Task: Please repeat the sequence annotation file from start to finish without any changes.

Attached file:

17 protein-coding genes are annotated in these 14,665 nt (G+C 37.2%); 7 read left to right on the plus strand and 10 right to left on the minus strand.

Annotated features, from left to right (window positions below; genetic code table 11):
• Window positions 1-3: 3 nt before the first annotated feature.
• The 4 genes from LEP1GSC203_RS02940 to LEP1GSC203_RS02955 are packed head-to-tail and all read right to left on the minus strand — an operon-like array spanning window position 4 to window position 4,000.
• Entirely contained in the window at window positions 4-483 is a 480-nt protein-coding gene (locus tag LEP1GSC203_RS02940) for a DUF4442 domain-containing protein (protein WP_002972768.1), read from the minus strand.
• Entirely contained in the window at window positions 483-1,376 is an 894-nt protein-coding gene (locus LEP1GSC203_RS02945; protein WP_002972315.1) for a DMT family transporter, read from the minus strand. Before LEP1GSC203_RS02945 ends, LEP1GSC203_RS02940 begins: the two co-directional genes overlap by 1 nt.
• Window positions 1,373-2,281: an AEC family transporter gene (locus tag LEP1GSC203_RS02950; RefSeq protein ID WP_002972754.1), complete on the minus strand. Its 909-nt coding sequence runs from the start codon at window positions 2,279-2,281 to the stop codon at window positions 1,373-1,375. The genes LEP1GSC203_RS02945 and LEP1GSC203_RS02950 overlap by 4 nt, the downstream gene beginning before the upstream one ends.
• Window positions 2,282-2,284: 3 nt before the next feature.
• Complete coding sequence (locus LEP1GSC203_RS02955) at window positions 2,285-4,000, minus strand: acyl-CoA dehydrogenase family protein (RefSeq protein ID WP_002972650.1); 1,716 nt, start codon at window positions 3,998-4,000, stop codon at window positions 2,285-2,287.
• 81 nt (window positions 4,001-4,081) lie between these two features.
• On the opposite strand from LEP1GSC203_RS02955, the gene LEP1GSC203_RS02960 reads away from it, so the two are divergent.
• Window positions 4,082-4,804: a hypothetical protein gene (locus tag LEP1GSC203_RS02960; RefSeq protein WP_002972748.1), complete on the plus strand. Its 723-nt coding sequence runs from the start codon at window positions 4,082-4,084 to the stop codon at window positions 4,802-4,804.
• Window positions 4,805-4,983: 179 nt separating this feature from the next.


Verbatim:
17 protein-coding genes are annotated in these 14,665 nt (G+C 37.2%); 7 read left to right on the plus strand and 10 right to left on the minus strand.

Annotated features, from left to right (window positions below; genetic code table 11):
• Window positions 1-3: 3 nt before the first annotated feature.
• The 4 genes from LEP1GSC203_RS02940 to LEP1GSC203_RS02955 are packed head-to-tail and all read right to left on the minus strand — an operon-like array spanning window position 4 to window position 4,000.
• Entirely contained in the window at window positions 4-483 is a 480-nt protein-coding gene (locus tag LEP1GSC203_RS02940) for a DUF4442 domain-containing protein (protein WP_002972768.1), read from the minus strand.
• Entirely contained in the window at window positions 483-1,376 is an 894-nt protein-coding gene (locus LEP1GSC203_RS02945; protein WP_002972315.1) for a DMT family transporter, read from the minus strand. Before LEP1GSC203_RS02945 ends, LEP1GSC203_RS02940 begins: the two co-directional genes overlap by 1 nt.
• Window positions 1,373-2,281: an AEC family transporter gene (locus tag LEP1GSC203_RS02950; RefSeq protein ID WP_002972754.1), complete on the minus strand. Its 909-nt coding sequence runs from the start codon at window positions 2,279-2,281 to the stop codon at window positions 1,373-1,375. The genes LEP1GSC203_RS02945 and LEP1GSC203_RS02950 overlap by 4 nt, the downstream gene beginning before the upstream one ends.
• Window positions 2,282-2,284: 3 nt before the next feature.
• Complete coding sequence (locus LEP1GSC203_RS02955) at window positions 2,285-4,000, minus strand: acyl-CoA dehydrogenase family protein (RefSeq protein ID WP_002972650.1); 1,716 nt, start codon at window positions 3,998-4,000, stop codon at window positions 2,285-2,287.
• 81 nt (window positions 4,001-4,081) lie between these two features.
• On the opposite strand from LEP1GSC203_RS02955, the gene LEP1GSC203_RS02960 reads away from it, so the two are divergent.
• Window positions 4,082-4,804: a hypothetical protein gene (locus tag LEP1GSC203_RS02960; RefSeq protein WP_002972748.1), complete on the plus strand. Its 723-nt coding sequence runs from the start codon at window positions 4,082-4,084 to the stop codon at window positions 4,802-4,804.
• Window positions 4,805-4,983: 179 nt separating this feature from the next.